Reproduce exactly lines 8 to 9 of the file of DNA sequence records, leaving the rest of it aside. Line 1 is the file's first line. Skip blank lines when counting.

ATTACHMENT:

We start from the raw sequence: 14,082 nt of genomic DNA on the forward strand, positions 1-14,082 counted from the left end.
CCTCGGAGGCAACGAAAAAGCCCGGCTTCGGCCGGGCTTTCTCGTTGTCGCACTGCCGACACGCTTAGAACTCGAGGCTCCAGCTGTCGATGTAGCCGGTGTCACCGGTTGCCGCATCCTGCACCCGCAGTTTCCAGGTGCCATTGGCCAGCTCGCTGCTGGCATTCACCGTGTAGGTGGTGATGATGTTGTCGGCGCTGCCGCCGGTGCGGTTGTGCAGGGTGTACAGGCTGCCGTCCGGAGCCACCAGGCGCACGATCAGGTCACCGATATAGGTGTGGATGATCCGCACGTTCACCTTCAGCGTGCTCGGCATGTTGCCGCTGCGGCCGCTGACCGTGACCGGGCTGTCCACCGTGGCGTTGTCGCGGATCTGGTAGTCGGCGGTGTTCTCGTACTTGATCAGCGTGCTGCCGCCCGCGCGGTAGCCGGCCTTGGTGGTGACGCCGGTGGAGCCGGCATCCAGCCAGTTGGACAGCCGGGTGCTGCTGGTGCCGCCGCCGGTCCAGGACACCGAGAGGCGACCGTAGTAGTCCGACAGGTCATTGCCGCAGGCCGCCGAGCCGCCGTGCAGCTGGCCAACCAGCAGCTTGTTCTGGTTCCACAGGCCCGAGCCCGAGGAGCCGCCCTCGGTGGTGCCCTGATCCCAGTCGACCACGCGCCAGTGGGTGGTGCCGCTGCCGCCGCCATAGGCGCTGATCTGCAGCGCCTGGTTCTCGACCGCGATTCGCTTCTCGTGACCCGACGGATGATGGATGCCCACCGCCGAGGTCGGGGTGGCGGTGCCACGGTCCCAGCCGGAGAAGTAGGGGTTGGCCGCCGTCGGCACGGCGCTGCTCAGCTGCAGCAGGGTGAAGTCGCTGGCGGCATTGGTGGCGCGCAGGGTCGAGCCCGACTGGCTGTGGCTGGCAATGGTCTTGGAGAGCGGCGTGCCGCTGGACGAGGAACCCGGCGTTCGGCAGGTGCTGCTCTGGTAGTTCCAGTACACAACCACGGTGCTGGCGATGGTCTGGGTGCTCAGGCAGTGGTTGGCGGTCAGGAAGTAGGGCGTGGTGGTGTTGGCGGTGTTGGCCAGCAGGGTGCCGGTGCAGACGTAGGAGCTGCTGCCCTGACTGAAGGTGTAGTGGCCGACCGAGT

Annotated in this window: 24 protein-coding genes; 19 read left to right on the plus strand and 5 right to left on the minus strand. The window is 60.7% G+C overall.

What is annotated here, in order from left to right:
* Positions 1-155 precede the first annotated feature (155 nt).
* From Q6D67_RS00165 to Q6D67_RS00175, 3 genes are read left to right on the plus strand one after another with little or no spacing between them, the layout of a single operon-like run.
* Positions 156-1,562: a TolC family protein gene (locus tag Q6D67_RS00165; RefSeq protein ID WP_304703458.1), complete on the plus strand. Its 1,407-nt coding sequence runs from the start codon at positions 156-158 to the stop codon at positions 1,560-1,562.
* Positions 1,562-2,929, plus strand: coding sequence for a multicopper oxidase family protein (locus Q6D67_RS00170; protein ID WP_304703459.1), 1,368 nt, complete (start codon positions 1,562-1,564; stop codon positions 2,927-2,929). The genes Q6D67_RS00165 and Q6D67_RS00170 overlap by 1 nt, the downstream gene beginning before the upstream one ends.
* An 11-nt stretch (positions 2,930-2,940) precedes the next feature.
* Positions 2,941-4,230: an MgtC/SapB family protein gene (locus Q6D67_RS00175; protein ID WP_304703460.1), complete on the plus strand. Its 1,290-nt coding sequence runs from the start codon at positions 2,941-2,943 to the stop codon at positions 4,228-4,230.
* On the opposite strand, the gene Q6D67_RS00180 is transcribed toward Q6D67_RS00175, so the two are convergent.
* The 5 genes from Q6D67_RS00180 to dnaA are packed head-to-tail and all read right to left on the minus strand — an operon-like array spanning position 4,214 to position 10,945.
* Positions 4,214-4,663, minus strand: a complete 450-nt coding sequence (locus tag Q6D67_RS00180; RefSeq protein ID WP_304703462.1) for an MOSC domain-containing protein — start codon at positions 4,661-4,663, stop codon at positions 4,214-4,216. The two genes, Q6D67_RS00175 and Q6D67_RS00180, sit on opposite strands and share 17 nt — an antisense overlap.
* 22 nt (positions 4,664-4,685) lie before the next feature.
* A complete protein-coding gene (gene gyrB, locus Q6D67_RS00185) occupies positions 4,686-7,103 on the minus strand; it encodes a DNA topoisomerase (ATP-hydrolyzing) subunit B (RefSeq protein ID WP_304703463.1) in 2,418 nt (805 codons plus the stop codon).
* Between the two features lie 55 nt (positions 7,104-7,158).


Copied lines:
* Positions 1,562-2,929, plus strand: coding sequence for a multicopper oxidase family protein (locus Q6D67_RS00170; protein ID WP_304703459.1), 1,368 nt, complete (start codon positions 1,562-1,564; stop codon positions 2,927-2,929). The genes Q6D67_RS00165 and Q6D67_RS00170 overlap by 1 nt, the downstream gene beginning before the upstream one ends.
* An 11-nt stretch (positions 2,930-2,940) precedes the next feature.